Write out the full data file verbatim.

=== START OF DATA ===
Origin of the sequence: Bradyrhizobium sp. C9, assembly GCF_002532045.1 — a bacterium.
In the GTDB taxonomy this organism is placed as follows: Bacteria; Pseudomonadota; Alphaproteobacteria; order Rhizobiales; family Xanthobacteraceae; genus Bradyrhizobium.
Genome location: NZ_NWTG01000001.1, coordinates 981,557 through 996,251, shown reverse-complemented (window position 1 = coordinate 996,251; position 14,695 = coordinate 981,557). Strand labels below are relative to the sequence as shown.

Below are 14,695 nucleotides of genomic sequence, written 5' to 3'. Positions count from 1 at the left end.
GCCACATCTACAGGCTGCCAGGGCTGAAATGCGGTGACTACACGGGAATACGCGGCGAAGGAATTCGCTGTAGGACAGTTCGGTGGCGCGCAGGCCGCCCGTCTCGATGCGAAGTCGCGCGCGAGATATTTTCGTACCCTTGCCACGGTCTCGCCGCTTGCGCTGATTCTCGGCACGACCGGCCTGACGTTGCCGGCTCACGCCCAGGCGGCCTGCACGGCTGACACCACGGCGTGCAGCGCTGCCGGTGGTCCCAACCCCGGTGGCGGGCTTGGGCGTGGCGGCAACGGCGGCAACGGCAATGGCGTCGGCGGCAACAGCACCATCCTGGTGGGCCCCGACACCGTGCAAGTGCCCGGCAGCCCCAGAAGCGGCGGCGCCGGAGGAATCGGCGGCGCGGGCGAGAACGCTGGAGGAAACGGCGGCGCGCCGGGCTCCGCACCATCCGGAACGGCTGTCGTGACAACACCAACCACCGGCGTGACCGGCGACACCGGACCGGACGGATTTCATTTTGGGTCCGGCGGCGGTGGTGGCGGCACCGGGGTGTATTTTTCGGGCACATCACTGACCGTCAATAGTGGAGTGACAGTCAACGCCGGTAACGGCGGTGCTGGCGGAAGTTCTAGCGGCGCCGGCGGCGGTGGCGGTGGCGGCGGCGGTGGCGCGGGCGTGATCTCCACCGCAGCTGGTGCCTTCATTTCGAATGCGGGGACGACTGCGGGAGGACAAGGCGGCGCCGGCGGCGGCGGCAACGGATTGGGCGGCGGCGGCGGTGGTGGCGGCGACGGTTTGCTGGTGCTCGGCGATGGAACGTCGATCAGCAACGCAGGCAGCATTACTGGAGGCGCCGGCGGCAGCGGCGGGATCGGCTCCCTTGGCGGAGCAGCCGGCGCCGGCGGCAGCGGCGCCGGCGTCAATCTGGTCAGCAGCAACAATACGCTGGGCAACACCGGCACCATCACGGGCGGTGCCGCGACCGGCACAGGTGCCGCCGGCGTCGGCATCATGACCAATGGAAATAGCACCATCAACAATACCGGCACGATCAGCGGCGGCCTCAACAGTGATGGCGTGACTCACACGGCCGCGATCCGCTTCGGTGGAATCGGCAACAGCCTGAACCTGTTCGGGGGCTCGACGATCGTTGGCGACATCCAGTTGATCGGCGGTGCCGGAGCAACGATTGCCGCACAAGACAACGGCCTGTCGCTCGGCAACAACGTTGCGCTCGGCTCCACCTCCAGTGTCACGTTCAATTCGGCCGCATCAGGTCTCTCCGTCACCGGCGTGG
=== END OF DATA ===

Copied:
Origin of the sequence: Bradyrhizobium sp. C9, assembly GCF_002532045.1 — a bacterium.
In the GTDB taxonomy this organism is placed as follows: Bacteria; Pseudomonadota; Alphaproteobacteria; order Rhizobiales; family Xanthobacteraceae; genus Bradyrhizobium.
Genome location: NZ_NWTG01000001.1, coordinates 981,557 through 996,251, shown reverse-complemented (window position 1 = coordinate 996,251; position 14,695 = coordinate 981,557). Strand labels below are relative to the sequence as shown.

Below are 14,695 nucleotides of genomic sequence, written 5' to 3'. Positions count from 1 at the left end.
GCCACATCTACAGGCTGCCAGGGCTGAAATGCGGTGACTACACGGGAATACGCGGCGAAGGAATTCGCTGTAGGACAGTTCGGTGGCGCGCAGGCCGCCCGTCTCGATGCGAAGTCGCGCGCGAGATATTTTCGTACCCTTGCCACGGTCTCGCCGCTTGCGCTGATTCTCGGCACGACCGGCCTGACGTTGCCGGCTCACGCCCAGGCGGCCTGCACGGCTGACACCACGGCGTGCAGCGCTGCCGGTGGTCCCAACCCCGGTGGCGGGCTTGGGCGTGGCGGCAACGGCGGCAACGGCAATGGCGTCGGCGGCAACAGCACCATCCTGGTGGGCCCCGACACCGTGCAAGTGCCCGGCAGCCCCAGAAGCGGCGGCGCCGGAGGAATCGGCGGCGCGGGCGAGAACGCTGGAGGAAACGGCGGCGCGCCGGGCTCCGCACCATCCGGAACGGCTGTCGTGACAACACCAACCACCGGCGTGACCGGCGACACCGGACCGGACGGATTTCATTTTGGGTCCGGCGGCGGTGGTGGCGGCACCGGGGTGTATTTTTCGGGCACATCACTGACCGTCAATAGTGGAGTGACAGTCAACGCCGGTAACGGCGGTGCTGGCGGAAGTTCTAGCGGCGCCGGCGGCGGTGGCGGTGGCGGCGGCGGTGGCGCGGGCGTGATCTCCACCGCAGCTGGTGCCTTCATTTCGAATGCGGGGACGACTGCGGGAGGACAAGGCGGCGCCGGCGGCGGCGGCAACGGATTGGGCGGCGGCGGCGGTGGTGGCGGCGACGGTTTGCTGGTGCTCGGCGATGGAACGTCGATCAGCAACGCAGGCAGCATTACTGGAGGCGCCGGCGGCAGCGGCGGGATCGGCTCCCTTGGCGGAGCAGCCGGCGCCGGCGGCAGCGGCGCCGGCGTCAATCTGGTCAGCAGCAACAATACGCTGGGCAACACCGGCACCATCACGGGCGGTGCCGCGACCGGCACAGGTGCCGCCGGCGTCGGCATCATGACCAATGGAAATAGCACCATCAACAATACCGGCACGATCAGCGGCGGCCTCAACAGTGATGGCGTGACTCACACGGCCGCGATCCGCTTCGGTGGAATCGGCAACAGCCTGAACCTGTTCGGGGGCTCGACGATCGTTGGCGACATCCAGTTGATCGGCGGTGCCGGAGCAACGATTGCCGCACAAGACAACGGCCTGTCGCTCGGCAACAACGTTGCGCTCGGCTCCACCTCCAGTGTCACGTTCAATTCGGCCGCATCAGGTCTCTCCGTCACCGGCGTGG